It’s 1968 and we’ve just learned of the existence of a secret government research project called Project Tic-Toc, run by Douglas Phillips (Robert Colbert), Anthony Newman (James Darren) and Lt. General Heywood Kirk (Whit Bissell). Hidden deep in the Arizona dessert, 800 floors of research and facilities below the ground with over 30,000 employees, the goal is to create a time tunnel, a way for Americans to go back in time and change history in the nation’s favor.
Except after a decade and over $7.5 billion dollars, they still haven’t sent back an actual human being, so Senator Leroy Clark (Gary Merrill) shows up in the first episode, threatening to shut the entire project down if they don’t send someone back — and return them — within a week.
Hothead Tony (Darren) argues vociferously with Senator Clark and ends up running into the time tunnel, pulled back in time to 14 April, 1912. Where is he? On board the RMS Titanic, the day before its ill-fated collision with an iceberg. In an attempt to rescue Tony, Doug (Colbert) is also pulled back in time and the premise of the short-lived series is established: Tony and Doug bounce around time, past and future, as the team at Project Tic-Toc try desperately to pull them back to 1968.
And so begins ‘The Time Tunnel’ which is this week’s Throwback Thursday feature.
I had fond memories of watching ‘The Time Tunnel’ as a young kid and when I dug up a copy of the 30 episodes of the only season that aired, I was quite impressed. The stories are interesting, the episodes are full of action and the effects are actually quite decent, particularly for a mid 1960’s production.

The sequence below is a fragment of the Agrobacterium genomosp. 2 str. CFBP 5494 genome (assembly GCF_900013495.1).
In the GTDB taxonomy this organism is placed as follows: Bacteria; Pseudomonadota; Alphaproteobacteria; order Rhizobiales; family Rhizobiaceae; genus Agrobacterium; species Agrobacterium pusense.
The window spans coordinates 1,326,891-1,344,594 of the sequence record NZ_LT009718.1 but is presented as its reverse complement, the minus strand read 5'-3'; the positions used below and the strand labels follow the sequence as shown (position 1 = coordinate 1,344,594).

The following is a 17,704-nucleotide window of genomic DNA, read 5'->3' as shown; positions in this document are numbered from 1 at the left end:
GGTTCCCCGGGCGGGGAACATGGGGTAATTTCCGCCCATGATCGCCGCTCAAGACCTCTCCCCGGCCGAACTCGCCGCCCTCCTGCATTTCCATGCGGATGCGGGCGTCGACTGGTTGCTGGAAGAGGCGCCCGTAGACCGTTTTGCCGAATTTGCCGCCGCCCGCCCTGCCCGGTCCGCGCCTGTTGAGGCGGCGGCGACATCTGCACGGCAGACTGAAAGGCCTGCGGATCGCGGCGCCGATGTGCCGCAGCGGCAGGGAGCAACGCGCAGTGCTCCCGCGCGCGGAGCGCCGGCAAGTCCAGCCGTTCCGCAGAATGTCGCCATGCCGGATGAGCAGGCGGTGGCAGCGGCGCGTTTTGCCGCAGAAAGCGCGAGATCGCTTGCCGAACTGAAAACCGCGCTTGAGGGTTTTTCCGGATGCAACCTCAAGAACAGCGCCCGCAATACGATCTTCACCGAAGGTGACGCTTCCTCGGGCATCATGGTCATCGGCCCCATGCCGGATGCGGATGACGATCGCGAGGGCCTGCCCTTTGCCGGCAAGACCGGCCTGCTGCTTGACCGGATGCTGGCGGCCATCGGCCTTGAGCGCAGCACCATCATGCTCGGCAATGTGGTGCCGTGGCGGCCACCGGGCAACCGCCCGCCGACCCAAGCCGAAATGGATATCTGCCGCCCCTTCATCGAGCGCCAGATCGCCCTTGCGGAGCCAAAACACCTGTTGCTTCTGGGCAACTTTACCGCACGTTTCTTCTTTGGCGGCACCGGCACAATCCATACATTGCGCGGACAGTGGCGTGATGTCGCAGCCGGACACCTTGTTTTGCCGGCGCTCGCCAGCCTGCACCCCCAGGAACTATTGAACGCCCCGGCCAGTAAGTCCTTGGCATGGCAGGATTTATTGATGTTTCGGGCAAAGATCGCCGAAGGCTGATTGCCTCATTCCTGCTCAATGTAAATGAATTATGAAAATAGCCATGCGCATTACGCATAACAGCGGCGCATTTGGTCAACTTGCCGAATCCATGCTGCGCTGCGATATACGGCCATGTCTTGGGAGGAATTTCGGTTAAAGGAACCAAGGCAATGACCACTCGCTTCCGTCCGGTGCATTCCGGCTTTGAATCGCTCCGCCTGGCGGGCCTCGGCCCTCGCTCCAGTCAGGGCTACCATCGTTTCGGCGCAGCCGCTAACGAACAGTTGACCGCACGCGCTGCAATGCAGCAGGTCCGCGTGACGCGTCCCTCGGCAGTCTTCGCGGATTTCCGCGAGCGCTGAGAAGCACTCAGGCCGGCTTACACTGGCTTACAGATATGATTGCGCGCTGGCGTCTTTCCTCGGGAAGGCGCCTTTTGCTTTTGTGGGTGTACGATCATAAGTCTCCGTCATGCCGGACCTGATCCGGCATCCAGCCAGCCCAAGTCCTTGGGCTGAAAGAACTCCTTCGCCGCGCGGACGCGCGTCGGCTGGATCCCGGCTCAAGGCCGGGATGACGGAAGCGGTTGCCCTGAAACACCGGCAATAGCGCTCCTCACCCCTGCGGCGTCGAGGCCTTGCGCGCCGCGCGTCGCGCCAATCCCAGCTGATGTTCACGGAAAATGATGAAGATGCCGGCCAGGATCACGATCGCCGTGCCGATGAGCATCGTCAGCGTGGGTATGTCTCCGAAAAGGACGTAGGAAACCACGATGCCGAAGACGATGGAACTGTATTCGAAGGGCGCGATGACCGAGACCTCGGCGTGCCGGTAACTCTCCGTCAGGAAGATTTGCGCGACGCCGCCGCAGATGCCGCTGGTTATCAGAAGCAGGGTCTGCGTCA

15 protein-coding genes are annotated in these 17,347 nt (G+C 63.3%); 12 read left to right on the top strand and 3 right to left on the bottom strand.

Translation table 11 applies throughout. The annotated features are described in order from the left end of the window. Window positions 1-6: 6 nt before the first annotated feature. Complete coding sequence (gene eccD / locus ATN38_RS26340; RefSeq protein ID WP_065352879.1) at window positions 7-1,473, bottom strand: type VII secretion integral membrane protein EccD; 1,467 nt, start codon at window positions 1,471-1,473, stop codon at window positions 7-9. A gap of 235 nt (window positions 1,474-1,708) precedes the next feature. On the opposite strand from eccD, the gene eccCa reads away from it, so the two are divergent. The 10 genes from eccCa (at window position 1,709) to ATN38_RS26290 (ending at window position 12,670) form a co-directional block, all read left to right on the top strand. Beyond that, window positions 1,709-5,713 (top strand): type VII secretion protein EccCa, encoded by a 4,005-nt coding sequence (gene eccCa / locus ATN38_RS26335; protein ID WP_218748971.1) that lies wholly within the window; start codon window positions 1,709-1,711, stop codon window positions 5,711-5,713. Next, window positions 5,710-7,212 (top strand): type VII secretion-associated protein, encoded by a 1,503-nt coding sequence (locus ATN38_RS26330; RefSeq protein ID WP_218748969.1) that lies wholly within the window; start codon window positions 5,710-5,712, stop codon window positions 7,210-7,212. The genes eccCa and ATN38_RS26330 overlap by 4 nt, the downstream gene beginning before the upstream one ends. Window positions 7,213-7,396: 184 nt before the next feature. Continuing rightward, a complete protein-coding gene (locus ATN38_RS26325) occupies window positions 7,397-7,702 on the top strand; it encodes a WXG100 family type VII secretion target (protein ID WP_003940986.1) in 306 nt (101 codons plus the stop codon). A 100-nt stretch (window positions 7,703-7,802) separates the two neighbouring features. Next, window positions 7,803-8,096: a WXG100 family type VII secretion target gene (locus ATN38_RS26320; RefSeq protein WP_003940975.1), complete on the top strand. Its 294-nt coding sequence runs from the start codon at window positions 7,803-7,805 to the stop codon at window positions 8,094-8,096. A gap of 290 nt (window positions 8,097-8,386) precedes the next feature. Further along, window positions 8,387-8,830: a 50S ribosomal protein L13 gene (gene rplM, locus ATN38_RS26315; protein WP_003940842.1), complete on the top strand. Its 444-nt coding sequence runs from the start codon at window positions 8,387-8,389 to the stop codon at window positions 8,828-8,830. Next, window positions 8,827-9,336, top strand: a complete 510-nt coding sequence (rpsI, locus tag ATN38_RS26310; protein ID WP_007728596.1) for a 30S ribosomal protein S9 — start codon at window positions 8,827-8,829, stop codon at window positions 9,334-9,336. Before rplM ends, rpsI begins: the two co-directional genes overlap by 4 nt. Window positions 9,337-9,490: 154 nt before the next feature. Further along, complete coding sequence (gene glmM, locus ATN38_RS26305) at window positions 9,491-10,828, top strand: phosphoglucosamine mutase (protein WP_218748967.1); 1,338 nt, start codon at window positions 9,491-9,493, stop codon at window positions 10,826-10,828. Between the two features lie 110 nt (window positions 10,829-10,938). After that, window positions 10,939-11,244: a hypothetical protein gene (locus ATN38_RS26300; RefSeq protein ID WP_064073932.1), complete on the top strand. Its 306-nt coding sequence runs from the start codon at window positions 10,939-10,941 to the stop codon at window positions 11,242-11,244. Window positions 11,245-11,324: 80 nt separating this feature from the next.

In fact, after watching a half-dozen episodes it strikes me that this series is ripe for a reboot, a perfect theme for a Netflix or Amazon series. Episode 2, for example, “One Way to the Moon,” has Tony and Doug suddenly find themselves on board a spaceship heading to Mars. Problem is, their added weight makes it impossible for the ship to escape Earth’s gravity.
A few episodes later, “The Last Patrol,” they arrive in Louisiana the day before the last battle of the War of 1812 and are promptly taken prisoner by British troops. The next episode has them on Krakatoa, August 1883 just before the volcano at the heart of the island famously erupts.
One of my favorite episodes, muchly because it’s when the writers really started to explore the inherent paradoxes associated with time travel, was “The Day the Sky Fell In,” when they arrive inside the Japanese Consulate in Honolulu, Hawaii the day prior to the attack on Pearl Harbor. But young Tony was actually living in Hawaii at the time, and lost his father in the chaos of the attack. When adult Tony meets himself as a boy, what’ll happen? And does he realize that he has faint memories of it happening when he was in Honolulu as a boy?
This series was created by disaster maestro Irwin Allen (who also did the classic dopey disaster films ‘Airport,’ ‘Earthquake’, ‘The Towering Inferno,’ etc) and the first episode was also written and directed by Allen. And yet, it’s all surprisingly well assembled and even the matte shots and model work are all good. Certainly the series holds up to a modern viewing, better than many other sci-fi series from the 1960s.
Now if we can just get a production company to have their interest piqued and start working on a reboot…